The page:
July 24, 2008 / 2:33 AM / 12 years ago

Oil hits 7-week low

HONG KONG (Reuters) - Oil prices fell to a seven-week low below $125 a barrel on Thursday as U.S. energy demand was seen reaching a tipping point, sending investors back into Asian stocks for the fourth consecutive day.

A retreat in oil prices and signs of improved confidence in the U.S. financial sector also pushed the U.S. dollar to a one-month high against the yen.

Adding to a sense of short-term relief, U.S. President George W. Bush dropped a threat to veto a housing-bailout bill that would extend a potential $25 billion lifeline to the embattled mortgage lenders Fannie Mae FNM.N and Freddie Mac FRE.N.

The drop in oil and the potential housing rescue together have stopped cold a popular trade in which dealers would simultaneously bet against the financial sector and put their money in the energy sector. The unwinding of this trade has accelerated the upward momentum in equities.

However, uncertainty loomed as to whether economics were supporting the global stock market rally, particularly after data showed Japanese exports fell for the first time in five years.

“The fundamental issue is oil, and this is helping the market become cautiously optimistic,” said Koichi Ogawa, chief portfolio manager at Daiwa SB Investments in Tokyo. “There’s a sense that investors still lack confidence, but the fall in oil has sparked some buying, and with banks likely having hit bottom, optimism may grow.”

Japan's Nikkei share average .N225 rose about 1 percent to its highest level since July 2, led by sectors most sensitive to fuel prices, such as automakers.

Shares in the Asia-Pacific region excluding Japan .MIAPJ0000PUS edged up 0.6 percent to the highest level in more than three weeks, having bounced 8 percent from a 16-month low plumbed last week.

Hong Kong's Hang Seng .HSI was up a modest 0.2 percent, powered almost entirely by gains in the financial sector. Lower fuel prices was certainly a boon to shares of Cathay Pacific (0293.HK), which rose 4.2 percent.

South Korea's KOSPI .KS11 jumped 2 percent, led by shares of Samsung Electronics (005930.KS) on market chatter the company will announce share buyback plans. The company will report its results on Friday,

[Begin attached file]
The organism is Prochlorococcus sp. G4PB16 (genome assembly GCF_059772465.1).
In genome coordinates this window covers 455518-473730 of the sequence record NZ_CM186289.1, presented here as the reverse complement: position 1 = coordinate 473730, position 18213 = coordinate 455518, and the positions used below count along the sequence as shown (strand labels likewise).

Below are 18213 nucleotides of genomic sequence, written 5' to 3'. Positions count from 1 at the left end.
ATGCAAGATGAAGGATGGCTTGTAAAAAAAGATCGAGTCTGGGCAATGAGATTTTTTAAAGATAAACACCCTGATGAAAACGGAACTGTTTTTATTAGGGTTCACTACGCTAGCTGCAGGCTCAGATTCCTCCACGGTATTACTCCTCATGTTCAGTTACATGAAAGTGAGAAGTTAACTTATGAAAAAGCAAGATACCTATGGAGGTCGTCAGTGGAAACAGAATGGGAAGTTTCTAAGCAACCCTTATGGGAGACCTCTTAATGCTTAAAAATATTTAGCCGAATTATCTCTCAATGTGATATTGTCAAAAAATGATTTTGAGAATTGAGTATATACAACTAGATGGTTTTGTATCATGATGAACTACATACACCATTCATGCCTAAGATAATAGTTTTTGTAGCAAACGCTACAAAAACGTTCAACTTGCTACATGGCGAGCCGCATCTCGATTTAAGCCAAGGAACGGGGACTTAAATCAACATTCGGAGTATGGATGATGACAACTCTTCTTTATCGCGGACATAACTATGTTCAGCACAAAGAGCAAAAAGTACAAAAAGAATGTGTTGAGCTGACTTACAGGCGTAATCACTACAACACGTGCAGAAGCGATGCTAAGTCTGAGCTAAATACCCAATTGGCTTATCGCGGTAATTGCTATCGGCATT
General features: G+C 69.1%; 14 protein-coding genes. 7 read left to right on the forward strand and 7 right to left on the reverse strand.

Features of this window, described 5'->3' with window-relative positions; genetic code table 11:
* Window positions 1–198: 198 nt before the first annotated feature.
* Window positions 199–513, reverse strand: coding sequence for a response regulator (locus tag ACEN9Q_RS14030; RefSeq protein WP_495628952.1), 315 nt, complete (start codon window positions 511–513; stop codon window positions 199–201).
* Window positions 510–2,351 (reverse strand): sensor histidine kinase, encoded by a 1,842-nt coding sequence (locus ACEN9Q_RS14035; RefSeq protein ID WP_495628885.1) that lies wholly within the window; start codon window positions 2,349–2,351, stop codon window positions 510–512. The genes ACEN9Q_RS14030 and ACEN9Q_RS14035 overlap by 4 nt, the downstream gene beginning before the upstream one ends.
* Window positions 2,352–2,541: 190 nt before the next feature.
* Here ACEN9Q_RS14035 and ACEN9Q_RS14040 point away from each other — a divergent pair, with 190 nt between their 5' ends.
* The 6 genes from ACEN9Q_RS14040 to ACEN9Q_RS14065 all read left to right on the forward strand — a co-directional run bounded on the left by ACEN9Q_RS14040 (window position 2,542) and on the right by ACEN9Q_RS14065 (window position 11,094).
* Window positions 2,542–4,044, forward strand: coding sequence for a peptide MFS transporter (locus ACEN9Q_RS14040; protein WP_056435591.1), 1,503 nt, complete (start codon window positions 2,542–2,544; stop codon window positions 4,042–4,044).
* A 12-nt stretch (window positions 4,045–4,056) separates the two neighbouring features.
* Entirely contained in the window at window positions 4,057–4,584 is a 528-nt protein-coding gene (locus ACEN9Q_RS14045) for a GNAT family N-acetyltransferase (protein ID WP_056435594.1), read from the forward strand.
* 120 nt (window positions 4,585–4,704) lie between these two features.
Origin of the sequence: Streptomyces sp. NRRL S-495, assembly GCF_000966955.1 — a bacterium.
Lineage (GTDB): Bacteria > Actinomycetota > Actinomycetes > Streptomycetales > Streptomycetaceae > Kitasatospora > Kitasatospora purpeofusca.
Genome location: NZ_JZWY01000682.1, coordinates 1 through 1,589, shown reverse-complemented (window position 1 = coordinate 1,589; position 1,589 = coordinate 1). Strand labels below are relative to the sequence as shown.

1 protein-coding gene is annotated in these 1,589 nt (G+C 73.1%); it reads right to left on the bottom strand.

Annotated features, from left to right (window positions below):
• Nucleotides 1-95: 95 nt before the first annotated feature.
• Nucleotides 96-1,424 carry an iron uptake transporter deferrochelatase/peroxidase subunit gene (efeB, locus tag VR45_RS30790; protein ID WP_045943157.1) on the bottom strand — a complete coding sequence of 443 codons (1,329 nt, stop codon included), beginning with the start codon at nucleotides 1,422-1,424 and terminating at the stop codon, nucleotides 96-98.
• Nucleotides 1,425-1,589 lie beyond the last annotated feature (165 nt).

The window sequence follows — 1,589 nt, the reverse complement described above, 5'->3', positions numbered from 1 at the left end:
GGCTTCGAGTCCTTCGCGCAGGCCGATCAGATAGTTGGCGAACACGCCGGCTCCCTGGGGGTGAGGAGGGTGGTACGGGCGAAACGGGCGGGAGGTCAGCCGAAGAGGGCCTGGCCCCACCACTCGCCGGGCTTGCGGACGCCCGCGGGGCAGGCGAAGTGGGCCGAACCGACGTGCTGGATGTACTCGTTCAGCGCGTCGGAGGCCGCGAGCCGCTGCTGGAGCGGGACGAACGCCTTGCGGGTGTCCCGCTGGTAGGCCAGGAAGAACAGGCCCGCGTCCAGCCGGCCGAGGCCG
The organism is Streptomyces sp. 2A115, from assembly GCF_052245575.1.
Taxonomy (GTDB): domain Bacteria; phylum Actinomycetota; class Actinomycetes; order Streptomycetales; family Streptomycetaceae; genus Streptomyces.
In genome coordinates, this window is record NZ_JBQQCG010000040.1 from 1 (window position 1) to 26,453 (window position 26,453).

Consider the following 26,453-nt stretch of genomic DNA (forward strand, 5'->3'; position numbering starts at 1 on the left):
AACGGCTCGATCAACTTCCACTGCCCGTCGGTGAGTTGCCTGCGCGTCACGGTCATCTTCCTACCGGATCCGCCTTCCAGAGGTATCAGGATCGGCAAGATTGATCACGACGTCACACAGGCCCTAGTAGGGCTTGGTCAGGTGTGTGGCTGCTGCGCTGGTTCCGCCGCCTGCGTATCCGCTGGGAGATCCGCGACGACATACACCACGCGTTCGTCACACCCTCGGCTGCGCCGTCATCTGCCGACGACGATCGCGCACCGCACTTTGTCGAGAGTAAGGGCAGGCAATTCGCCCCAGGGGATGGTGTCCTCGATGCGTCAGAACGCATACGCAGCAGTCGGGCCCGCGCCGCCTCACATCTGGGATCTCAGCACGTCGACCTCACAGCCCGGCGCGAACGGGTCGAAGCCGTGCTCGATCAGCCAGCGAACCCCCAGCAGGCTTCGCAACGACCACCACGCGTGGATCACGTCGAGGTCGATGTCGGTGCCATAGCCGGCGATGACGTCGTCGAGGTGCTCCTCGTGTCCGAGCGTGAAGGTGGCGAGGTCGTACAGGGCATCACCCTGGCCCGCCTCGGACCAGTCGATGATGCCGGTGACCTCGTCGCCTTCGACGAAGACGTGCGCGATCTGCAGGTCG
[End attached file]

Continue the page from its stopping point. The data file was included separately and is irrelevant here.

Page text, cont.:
“There is a good chance that Samsung Electronics will unveil share buyback plans tomorrow, as their share prices have suffered steep falls during the latest bearish run,” said Suh Do-won, an analyst at Hanwha Securities in Seoul.

CRUDE REALITIES

Crude prices drifted lower to $124.28 a barrel, more than $22 below the all-time high hit just two weeks ago. A U.S. government report overnight showed a large buildup in oil supplies, reinforcing concerns that energy demand is deteriorating under the weight of an economic slowdown and high prices.

Lower oil prices have pushed up the U.S. dollar, which has also benefited recently from Federal Reserve officials who have suggested interest rate increases are needed sooner rather than later to quell inflation.

The dollar hit a one-month high against the yen just below 108 yen. The euro was at $1.5693, falling further from its record high above $1.60 reached last week.

“The outlook for the dollar is intertwined with oil prices,” said Ashley Davies, currency strategist with UBS in Singapore. “The recent weakness in oil could be the result of declining demand and as such could be more than a dip or at least a very long, drawn out dip,” he said in a note.

Strength in equity markets has been sucking capital out of major government bond markets, often a place where investors stash money in times of high volatility.

However, Japanese government bonds recovered after earlier sliding for a third straight day. A solid auction of 20-year bonds as well as much lower-than-expected Japanese trade surplus figure supported prices.

The benchmark 10-year yield, which moves inversely to the price, slipped 1.5 basis points to 1.625 percent, though it is still up from a three-month trough of 1.530 percent hit last week.

State Street’s ABF pan-Asia bond index fund (2821.HK), a barometer of local-currency government and quasi-government bonds in Asia, has fallen 6 percent since mid April and was down 0.2 percent on Thursday.

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